Giving is Living; the Call to Communion
By Deacon Keith Fournier
© Third Millennium, LLC
Your Father knows what you need before you ask him. "This is how you are to pray: Our Father who art in heaven, hallowed be thy name, thy Kingdom come, thy will be done, on earth as it is in heaven. Give us this day our daily bread; and forgive us our trespasses, as we forgive those who trespass against us; and lead us not into temptation, but deliver us from evil. If you forgive men their transgressions, your heavenly Father will forgive you. But if you do not forgive men, neither will your Father forgive your transgressions." St. Matthew 6
Today's Gospel reading in the Sacred Liturgy presents us with very familiar words. We call them the "Our Father." This wonderful instruction in prayer follows two chapters in the Gospel of St. Matthew wherein the Evangelist compiles Jesus' teaching to all those who would enter into His new way of living. He instructs them on how to love.
The "Sermon on the Mount" is followed by a series of insights into how to live by giving. At the heart of the Christian faith is this profound but simple truth; it is only in giving ourselves away-to God, and in Him, to one another,- that we find the path to human flourishing and "peace", which, in the Biblical sense, means right relationship, with God and with one another. Before all else, the Christian faith is about relationship, about the call to communion.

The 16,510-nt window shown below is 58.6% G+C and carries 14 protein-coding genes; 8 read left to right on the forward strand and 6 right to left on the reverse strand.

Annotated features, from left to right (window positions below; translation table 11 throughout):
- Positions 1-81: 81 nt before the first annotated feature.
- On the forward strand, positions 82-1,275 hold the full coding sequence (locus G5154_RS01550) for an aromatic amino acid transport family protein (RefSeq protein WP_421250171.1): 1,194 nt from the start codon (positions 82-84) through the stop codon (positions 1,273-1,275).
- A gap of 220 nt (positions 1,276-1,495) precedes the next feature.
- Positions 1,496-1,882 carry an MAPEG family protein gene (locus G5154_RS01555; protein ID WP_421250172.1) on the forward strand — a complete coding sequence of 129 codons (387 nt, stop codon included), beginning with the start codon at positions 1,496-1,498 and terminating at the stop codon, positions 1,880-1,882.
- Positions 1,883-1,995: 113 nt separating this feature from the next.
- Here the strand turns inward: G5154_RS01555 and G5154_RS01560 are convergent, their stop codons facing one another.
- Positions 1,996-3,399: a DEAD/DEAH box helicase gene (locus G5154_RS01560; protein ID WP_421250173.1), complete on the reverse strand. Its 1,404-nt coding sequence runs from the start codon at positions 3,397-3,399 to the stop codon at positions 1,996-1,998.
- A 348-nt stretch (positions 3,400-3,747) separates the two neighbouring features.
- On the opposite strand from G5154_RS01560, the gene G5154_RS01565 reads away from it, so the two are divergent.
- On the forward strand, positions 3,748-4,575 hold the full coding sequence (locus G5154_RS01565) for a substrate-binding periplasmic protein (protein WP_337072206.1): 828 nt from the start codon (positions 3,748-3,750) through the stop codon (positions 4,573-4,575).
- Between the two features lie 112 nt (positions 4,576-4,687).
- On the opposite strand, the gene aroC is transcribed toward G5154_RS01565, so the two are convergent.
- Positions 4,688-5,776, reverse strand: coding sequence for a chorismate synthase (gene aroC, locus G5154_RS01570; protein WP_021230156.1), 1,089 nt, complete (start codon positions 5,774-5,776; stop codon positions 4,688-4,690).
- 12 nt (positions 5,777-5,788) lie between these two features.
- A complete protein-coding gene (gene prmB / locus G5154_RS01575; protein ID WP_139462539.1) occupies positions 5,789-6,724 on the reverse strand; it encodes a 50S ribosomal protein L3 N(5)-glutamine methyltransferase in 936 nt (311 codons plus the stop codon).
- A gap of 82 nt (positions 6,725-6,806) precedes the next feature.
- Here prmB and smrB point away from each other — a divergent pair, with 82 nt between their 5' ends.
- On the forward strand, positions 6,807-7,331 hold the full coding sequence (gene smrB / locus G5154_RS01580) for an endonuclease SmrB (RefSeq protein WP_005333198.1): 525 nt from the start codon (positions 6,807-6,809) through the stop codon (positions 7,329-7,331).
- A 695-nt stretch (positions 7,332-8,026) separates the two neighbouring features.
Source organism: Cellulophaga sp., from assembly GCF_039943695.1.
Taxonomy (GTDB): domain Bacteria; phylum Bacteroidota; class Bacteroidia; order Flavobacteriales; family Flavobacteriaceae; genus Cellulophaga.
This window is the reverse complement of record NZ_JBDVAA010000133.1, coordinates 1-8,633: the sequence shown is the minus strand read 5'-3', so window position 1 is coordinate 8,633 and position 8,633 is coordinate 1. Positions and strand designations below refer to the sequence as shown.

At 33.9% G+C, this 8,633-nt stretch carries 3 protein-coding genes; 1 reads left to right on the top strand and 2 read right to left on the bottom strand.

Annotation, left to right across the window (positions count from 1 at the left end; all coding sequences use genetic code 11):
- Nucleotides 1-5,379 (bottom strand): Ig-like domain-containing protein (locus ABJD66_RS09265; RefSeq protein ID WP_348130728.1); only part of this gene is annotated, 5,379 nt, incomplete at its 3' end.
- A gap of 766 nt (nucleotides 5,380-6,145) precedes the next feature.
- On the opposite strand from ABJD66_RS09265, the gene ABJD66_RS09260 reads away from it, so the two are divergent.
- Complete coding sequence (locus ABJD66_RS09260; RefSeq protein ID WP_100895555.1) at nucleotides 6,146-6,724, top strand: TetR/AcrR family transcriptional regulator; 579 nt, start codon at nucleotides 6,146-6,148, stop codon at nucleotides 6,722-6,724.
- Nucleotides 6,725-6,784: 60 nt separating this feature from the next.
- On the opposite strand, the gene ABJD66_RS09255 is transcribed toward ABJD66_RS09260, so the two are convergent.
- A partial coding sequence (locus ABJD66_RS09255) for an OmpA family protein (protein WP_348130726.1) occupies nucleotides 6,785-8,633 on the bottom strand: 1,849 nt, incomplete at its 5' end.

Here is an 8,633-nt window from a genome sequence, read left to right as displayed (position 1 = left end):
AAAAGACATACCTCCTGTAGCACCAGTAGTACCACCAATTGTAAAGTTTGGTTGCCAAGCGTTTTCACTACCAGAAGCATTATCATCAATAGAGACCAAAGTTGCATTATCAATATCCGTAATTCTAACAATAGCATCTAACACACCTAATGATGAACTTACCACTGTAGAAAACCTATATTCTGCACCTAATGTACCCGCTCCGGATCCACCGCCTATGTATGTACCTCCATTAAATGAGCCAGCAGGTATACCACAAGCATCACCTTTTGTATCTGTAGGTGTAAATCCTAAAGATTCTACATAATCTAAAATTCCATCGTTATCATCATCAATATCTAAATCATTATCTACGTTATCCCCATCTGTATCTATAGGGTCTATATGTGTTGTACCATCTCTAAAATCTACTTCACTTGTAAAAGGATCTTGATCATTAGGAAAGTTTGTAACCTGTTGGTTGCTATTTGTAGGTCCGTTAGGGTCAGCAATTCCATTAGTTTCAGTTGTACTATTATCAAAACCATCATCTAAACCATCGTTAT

After these instructions, we receive this wonderful insight on how to pray. Prayer is the heart of this relationship of communion. It is a dialogue, an intimate encounter, with the God who is Himself a communion of love in perfect unity. In Jesus Christ, we are actually invited into that communion.
This prayer, the "Our Father", has captured the hearts and minds of saints and mystics for millennia. It has inspired some of the greatest Christian writings in our wonderful tradition. It is also the most repeated prayer in our Christian treasury of prayers. It reveals a simple but profound key to Christian living. Giving is living.
If prayer is about getting, why then does Jesus begin this instruction with such a telling reminder as "Your Father knows what you need before you ask Him". Some may then say "Why pray?" Because love, and the prayer that is its fuel - is about relationship. God, who is Love, desires our love. He hungers for our free response of asking, of engaging, of listening, of loving. He wants to give, to lavish His love, because He is love. Love always gives itself away to the other. Just prior to teaching us this prayer, which is in reality a pattern for all prayer, Jesus says "In praying, do not babble like the pagans, who think that they will be heard because of their many words. Do not be like them."
Some, in reading these words, fail to grasp their intended purpose, confusing the term "pagan" with a disparaging word. It is not. Pagans had a "religious" system. However, it was rooted in a perspective of appeasing or manipulating an impersonal, or in some instances actually hostile, higher force in order to appease it or to meet their desires, not even their needs.
This is not Christian prayer.
Rather, Christian prayer is rooted in a relationship of trust with a Father who truly does "know best"; a Father who waits for the voice of the son or daughter whom He loves.